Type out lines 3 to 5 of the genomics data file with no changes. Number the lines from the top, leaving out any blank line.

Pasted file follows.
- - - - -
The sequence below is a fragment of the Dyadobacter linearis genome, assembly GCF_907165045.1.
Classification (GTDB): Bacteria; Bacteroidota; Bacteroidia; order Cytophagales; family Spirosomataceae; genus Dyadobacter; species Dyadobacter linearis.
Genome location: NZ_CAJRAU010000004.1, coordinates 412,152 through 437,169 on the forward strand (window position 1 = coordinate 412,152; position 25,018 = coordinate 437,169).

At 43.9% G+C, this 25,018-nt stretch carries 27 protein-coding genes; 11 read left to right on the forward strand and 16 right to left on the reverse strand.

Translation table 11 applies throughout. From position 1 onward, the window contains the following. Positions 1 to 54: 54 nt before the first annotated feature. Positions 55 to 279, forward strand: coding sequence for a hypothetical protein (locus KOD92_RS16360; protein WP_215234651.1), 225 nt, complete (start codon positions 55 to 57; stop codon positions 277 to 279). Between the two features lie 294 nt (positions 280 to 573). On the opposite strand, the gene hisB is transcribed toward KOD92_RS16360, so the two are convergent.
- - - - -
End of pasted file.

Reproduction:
Genome location: NZ_CAJRAU010000004.1, coordinates 412,152 through 437,169 on the forward strand (window position 1 = coordinate 412,152; position 25,018 = coordinate 437,169).

At 43.9% G+C, this 25,018-nt stretch carries 27 protein-coding genes; 11 read left to right on the forward strand and 16 right to left on the reverse strand.

Translation table 11 applies throughout. From position 1 onward, the window contains the following. Positions 1 to 54: 54 nt before the first annotated feature. Positions 55 to 279, forward strand: coding sequence for a hypothetical protein (locus KOD92_RS16360; protein WP_215234651.1), 225 nt, complete (start codon positions 55 to 57; stop codon positions 277 to 279). Between the two features lie 294 nt (positions 280 to 573). On the opposite strand, the gene hisB is transcribed toward KOD92_RS16360, so the two are convergent.